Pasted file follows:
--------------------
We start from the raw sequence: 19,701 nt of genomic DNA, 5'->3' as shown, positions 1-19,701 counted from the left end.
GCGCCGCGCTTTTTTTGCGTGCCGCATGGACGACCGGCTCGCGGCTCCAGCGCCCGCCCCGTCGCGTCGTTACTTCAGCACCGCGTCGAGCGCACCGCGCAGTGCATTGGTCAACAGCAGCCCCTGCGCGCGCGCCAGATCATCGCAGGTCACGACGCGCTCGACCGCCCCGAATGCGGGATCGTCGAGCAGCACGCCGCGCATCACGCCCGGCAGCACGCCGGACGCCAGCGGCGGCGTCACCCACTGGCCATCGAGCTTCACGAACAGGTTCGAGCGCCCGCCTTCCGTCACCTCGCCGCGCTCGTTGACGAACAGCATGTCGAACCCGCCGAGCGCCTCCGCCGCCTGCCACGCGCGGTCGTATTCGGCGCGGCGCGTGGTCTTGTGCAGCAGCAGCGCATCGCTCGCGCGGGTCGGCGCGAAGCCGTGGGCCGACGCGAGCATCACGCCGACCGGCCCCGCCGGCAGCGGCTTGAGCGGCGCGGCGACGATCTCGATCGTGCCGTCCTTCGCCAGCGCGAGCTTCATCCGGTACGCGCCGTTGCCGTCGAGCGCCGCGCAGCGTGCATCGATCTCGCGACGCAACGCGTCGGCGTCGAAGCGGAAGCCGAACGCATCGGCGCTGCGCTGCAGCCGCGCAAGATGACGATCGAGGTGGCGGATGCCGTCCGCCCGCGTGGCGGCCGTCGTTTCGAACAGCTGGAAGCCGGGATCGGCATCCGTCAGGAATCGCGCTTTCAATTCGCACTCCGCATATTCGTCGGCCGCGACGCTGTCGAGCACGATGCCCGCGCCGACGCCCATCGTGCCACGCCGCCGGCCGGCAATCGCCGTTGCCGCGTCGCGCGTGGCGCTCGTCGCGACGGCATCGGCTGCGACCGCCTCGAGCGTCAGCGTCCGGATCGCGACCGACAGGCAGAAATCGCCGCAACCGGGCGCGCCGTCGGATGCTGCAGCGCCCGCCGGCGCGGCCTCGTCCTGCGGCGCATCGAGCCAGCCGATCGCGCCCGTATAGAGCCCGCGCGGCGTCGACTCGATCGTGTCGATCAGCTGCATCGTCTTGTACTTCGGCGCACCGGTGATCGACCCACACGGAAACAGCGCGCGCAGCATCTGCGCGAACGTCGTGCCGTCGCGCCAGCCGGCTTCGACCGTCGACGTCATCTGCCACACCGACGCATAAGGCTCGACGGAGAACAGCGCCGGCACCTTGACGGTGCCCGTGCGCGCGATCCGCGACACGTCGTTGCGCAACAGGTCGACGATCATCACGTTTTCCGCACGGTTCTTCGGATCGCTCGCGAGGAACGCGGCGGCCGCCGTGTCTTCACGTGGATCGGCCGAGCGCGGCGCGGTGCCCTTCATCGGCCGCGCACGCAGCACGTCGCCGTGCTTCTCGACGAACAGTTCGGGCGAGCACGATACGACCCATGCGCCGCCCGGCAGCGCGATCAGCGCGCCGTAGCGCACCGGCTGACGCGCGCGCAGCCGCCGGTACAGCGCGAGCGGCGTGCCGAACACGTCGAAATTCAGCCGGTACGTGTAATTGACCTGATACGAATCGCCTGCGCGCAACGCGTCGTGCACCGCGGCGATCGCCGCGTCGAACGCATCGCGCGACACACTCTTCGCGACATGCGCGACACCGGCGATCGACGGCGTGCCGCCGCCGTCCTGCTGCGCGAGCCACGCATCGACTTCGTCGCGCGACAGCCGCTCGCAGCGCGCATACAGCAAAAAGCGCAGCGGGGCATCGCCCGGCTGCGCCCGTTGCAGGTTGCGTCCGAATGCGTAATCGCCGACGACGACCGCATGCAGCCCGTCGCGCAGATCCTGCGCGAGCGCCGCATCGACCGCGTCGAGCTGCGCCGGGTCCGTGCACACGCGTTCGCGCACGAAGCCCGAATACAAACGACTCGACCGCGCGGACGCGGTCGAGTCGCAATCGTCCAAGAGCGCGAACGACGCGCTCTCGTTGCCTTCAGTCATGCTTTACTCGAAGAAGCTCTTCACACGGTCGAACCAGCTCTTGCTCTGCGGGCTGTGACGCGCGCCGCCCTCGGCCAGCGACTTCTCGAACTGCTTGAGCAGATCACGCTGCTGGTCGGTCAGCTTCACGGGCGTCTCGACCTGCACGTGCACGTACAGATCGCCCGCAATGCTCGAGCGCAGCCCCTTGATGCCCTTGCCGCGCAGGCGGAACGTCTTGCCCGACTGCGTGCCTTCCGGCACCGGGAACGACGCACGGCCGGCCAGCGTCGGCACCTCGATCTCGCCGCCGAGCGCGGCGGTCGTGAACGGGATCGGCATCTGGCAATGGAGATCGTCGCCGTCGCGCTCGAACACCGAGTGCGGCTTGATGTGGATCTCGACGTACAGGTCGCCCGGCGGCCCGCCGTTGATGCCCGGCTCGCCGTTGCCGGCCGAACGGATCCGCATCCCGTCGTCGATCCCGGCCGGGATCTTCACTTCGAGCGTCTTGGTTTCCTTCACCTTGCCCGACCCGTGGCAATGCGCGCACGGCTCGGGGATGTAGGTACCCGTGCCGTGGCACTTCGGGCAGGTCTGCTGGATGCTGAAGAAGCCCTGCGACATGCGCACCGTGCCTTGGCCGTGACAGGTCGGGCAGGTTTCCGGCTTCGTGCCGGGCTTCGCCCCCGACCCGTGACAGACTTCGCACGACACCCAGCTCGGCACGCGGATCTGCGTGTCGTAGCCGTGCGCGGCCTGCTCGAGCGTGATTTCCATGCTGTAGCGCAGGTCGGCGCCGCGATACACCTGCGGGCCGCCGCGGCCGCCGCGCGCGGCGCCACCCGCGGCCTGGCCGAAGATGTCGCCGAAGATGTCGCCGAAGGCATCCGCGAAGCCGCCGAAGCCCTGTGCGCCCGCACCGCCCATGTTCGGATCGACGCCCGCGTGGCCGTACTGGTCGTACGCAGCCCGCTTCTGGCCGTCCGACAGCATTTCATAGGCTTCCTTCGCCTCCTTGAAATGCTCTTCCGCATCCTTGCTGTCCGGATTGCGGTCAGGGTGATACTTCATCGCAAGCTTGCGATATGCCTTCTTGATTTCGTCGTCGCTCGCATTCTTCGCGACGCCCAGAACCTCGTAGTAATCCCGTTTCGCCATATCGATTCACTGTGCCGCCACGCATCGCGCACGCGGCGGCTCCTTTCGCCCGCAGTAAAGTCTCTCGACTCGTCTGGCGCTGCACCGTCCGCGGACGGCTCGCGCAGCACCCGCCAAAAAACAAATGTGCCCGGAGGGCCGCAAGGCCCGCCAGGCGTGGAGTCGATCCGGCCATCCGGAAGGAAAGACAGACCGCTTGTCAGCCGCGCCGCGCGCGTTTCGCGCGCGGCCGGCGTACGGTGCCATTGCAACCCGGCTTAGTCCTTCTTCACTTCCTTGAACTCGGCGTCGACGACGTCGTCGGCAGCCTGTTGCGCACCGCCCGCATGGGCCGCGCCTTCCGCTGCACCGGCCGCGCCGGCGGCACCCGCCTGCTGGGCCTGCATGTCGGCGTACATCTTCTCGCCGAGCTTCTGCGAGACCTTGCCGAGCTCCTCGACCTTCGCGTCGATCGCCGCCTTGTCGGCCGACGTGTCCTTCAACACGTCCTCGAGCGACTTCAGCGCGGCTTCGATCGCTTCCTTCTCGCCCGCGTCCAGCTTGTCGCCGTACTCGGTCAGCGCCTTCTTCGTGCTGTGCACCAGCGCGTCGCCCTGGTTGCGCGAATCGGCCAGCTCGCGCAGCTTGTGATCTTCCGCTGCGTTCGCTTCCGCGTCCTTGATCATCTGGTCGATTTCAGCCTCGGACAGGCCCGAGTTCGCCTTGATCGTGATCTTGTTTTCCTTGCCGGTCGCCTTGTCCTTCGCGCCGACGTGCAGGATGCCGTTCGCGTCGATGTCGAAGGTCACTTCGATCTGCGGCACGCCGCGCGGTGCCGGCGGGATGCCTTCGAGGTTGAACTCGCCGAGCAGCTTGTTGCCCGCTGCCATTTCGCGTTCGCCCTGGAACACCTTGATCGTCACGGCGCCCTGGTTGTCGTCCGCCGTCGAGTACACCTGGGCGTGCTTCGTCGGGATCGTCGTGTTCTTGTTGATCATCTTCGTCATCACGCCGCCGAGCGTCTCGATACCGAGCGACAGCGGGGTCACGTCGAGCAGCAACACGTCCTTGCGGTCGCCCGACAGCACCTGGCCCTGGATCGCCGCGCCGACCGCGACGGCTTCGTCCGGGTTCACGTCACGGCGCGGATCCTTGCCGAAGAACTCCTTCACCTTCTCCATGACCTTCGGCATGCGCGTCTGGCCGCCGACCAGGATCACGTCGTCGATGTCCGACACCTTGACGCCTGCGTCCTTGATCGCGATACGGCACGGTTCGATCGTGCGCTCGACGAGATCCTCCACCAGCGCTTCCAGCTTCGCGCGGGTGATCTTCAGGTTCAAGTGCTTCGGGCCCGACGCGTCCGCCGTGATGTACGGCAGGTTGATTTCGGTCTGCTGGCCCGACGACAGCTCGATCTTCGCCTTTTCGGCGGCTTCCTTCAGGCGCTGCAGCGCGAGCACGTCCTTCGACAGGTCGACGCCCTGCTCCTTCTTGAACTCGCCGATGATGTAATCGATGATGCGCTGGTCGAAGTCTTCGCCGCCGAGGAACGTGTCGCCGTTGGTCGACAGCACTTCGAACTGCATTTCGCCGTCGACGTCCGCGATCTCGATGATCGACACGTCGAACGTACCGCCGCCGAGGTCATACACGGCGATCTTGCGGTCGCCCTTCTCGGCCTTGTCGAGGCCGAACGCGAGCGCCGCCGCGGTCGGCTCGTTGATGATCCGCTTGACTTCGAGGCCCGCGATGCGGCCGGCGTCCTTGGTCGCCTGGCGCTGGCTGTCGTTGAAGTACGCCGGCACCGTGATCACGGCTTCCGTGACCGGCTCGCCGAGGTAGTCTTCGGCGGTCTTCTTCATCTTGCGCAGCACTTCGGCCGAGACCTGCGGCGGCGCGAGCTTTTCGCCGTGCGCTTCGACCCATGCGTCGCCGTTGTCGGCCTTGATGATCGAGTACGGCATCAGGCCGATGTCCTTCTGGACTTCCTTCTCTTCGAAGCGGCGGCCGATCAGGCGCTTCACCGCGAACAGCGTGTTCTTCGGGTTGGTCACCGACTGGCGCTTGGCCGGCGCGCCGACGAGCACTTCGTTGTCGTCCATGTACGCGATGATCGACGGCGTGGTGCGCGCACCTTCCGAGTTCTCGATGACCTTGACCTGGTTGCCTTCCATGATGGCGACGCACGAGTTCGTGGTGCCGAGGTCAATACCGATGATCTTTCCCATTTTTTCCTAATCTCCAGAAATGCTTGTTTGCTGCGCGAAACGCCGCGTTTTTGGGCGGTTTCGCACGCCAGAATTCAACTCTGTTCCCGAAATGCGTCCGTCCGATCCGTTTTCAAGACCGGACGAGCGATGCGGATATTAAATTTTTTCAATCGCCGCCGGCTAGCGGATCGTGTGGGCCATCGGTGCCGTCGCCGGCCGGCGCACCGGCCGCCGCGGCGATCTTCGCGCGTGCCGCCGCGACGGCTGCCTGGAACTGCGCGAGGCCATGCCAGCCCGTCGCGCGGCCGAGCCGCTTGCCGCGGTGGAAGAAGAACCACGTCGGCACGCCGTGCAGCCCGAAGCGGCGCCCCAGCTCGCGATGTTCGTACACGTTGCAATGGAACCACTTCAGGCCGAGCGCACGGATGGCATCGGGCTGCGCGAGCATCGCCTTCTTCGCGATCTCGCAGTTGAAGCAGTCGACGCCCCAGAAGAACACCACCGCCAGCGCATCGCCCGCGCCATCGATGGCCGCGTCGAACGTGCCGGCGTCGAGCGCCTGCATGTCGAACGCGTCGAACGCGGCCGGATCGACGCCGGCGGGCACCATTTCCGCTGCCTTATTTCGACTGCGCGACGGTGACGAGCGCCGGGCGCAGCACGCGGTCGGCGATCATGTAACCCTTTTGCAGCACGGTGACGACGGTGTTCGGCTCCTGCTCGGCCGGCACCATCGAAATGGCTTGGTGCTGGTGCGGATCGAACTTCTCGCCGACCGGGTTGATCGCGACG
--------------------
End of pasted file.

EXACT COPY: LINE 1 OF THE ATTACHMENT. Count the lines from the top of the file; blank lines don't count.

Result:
We start from the raw sequence: 19,701 nt of genomic DNA, 5'->3' as shown, positions 1-19,701 counted from the left end.